Former GCIS boss says he changed tender processes because of irregularities

Mzwanele Manyi has been testifying at the state capture commission in Parktown, responding to Phumla Williams’ testimony implicating him at the commission.

FILE: Mzwanele Manyi. Picture: Sethembiso Zulu/EWN

JOHANNESBURG - Former Government Communications head Mzwanele Manyi has admitted to changing tender processes at the organisation as previously claimed by acting director-general Phumla Williams but says he did so because there were irregularities.

Manyi has been testifying at the state capture commission in Parktown, responding to Williams’ testimony implicating him at the commission.

Williams testified earlier this year and claimed Manyi irregularly changed the tender processes, placing all final decisions under him.

Manyi has defended his decisions.

“Did I change a bid committee, and did I dismantle the bid committee? Yes, I did. Do I apologise for that? Definitely not. It got to my attention that something had gone horribly wrong in the procurement space where, chairperson, there was an irregular appointment of a particular service provider.”


Manyi has accused Williams of being at the centre of multi-million rand tender irregularities at GCIS.

Manyi replaced Themba Maseko in 2011 as CEO after Maseko was fired for allegedly defying an instruction by former president Jacob Zuma to “help” the Guptas, who were demanding that GCIS media spend be channelled to The New Age (TNA) newspaper.

Manyi claims there was a lot of corruption happening at GCIS before his arrival.

“Chairperson, every rule that could be broken was broken. The splitting of invoices flouted policies.”

He says Williams was at the centre of irregularities.

“All of this was in the empire of Ms Williams. What she had done ... all supply chain reported to her.”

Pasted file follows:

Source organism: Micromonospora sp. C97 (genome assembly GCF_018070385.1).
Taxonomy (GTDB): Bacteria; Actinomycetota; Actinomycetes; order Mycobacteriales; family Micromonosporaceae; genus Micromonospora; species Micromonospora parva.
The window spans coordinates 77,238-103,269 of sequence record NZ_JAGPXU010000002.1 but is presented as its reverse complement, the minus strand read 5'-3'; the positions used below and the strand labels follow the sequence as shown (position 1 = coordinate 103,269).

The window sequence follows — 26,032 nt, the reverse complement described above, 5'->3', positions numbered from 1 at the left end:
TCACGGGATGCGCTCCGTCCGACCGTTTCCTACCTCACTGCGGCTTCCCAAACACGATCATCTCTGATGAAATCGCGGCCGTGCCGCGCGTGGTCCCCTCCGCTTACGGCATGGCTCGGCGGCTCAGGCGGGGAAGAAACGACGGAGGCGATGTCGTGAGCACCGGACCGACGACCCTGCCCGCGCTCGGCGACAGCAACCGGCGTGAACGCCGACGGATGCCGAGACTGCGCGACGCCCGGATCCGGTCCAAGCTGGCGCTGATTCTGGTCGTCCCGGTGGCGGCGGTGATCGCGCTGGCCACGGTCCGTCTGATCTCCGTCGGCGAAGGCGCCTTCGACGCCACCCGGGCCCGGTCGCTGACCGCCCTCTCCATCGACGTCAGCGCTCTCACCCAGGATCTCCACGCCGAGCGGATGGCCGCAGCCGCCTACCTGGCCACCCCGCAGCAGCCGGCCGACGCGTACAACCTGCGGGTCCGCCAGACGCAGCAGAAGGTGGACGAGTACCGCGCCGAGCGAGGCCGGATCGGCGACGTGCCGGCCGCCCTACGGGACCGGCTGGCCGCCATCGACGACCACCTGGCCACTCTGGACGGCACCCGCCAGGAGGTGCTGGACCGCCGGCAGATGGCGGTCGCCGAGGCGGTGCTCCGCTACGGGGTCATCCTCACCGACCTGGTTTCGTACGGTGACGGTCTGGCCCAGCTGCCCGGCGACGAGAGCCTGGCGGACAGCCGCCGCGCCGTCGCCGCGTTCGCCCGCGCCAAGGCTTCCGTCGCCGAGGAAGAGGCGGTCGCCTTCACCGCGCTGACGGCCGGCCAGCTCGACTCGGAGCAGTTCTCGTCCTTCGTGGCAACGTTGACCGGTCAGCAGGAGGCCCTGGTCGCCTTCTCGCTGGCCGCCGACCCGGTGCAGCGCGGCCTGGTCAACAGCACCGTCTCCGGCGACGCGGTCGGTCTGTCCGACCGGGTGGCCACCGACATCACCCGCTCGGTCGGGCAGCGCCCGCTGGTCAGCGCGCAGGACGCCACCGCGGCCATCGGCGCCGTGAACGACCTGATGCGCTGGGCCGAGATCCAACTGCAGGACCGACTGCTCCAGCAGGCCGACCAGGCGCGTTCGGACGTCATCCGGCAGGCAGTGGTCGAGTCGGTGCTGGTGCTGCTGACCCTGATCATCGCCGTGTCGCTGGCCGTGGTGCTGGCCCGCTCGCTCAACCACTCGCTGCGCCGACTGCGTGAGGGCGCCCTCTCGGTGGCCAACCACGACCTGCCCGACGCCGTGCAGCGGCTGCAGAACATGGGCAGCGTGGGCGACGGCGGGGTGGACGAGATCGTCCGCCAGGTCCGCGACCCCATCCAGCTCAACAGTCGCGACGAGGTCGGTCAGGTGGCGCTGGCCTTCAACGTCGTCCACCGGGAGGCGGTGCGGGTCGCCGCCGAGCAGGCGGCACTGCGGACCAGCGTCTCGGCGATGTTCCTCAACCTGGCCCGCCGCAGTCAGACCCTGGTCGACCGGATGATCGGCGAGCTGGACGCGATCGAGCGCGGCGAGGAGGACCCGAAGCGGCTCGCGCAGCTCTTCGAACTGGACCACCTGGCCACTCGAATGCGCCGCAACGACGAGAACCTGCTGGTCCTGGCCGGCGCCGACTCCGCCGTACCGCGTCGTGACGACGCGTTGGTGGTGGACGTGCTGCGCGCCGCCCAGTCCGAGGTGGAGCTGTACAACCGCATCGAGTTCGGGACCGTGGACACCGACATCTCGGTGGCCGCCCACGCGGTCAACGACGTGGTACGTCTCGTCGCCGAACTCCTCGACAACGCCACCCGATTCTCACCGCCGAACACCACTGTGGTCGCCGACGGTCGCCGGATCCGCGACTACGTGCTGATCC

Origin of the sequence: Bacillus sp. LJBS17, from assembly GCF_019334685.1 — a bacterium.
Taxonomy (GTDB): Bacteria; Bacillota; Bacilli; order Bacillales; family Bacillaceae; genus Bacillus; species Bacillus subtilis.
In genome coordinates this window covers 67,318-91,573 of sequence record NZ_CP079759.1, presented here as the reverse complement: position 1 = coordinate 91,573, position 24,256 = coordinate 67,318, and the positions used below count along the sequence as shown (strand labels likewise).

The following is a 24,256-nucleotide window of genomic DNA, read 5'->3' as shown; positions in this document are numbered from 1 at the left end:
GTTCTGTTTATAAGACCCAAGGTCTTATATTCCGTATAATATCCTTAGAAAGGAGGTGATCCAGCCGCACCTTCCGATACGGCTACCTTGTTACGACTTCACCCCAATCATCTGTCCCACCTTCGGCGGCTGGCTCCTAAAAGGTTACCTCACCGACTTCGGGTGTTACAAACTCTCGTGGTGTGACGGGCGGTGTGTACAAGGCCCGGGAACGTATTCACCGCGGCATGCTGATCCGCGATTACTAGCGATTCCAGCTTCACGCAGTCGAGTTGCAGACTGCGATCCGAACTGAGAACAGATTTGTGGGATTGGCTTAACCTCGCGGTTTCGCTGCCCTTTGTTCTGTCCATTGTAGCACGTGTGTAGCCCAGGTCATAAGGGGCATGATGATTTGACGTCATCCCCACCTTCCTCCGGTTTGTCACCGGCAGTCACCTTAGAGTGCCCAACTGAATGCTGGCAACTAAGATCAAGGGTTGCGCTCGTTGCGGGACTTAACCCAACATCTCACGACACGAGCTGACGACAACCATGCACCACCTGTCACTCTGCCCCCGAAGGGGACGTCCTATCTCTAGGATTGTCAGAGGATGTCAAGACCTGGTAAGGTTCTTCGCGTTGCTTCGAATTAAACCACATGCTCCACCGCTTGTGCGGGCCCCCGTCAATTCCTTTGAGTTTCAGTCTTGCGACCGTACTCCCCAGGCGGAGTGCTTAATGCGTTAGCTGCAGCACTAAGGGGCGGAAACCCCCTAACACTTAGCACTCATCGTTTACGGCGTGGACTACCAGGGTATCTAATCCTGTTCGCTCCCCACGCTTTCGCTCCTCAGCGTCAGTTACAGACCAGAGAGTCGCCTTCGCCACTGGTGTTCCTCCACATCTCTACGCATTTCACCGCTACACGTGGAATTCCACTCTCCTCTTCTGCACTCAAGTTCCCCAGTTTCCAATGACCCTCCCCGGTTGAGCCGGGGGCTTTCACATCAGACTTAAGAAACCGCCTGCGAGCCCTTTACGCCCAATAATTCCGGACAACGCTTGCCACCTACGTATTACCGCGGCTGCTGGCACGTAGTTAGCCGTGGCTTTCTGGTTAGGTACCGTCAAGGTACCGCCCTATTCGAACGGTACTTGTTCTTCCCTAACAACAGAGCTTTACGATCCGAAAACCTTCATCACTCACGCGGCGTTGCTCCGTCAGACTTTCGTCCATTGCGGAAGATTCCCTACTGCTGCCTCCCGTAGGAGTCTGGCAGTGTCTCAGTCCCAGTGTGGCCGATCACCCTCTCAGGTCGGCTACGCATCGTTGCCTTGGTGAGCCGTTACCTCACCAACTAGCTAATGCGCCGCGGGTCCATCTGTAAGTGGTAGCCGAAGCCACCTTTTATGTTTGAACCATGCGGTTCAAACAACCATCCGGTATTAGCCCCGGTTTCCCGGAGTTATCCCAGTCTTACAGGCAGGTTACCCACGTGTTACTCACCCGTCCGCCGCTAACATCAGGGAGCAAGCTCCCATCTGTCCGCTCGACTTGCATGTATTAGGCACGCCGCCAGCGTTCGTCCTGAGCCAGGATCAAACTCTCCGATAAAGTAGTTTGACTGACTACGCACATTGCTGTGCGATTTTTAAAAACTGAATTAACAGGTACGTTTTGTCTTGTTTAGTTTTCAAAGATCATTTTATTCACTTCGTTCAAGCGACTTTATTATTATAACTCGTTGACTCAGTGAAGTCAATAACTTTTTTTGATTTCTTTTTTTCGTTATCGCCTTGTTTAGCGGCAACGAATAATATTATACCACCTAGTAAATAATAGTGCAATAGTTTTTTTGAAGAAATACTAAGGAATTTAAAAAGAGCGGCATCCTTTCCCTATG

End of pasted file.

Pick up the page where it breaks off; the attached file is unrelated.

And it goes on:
Manyi has admitted that he did change tender processes because there was a “mini VBS” at the organisation, referring to the VBS Mutual Bank scandal in which almost R2 billion was stolen over three years by 53 individuals, including executives and politicians.


The state capture commission's legal team has revealed that its investigations have uncovered some information about Manyi’s conduct in relation to inappropriate government procurement to favour the Guptas business.

The commission’s advocate Vincent Maleka says they want to question Manyi about some inappropriate procurement processes that were structured to favour the TNA newspaper.

“The commission has managed to gather information through its own investigations about the conduct of Mr Manyi in relation to those procuring.”

Maleka adds: “Another issue we would like to explore is his involvement in the inter-ministerial committee that was constituted to deal with the allegations that the banks had inappropriately dealt with bank closure of the Gupta-related accounts.”

The commission wants to ask Manyi about the TNA Newspaper and ANN7, which he eventually bought with the help of its owners, the Guptas, and what happened to the businesses when they no longer enjoyed government support.

(Edited by Shimoney Regter)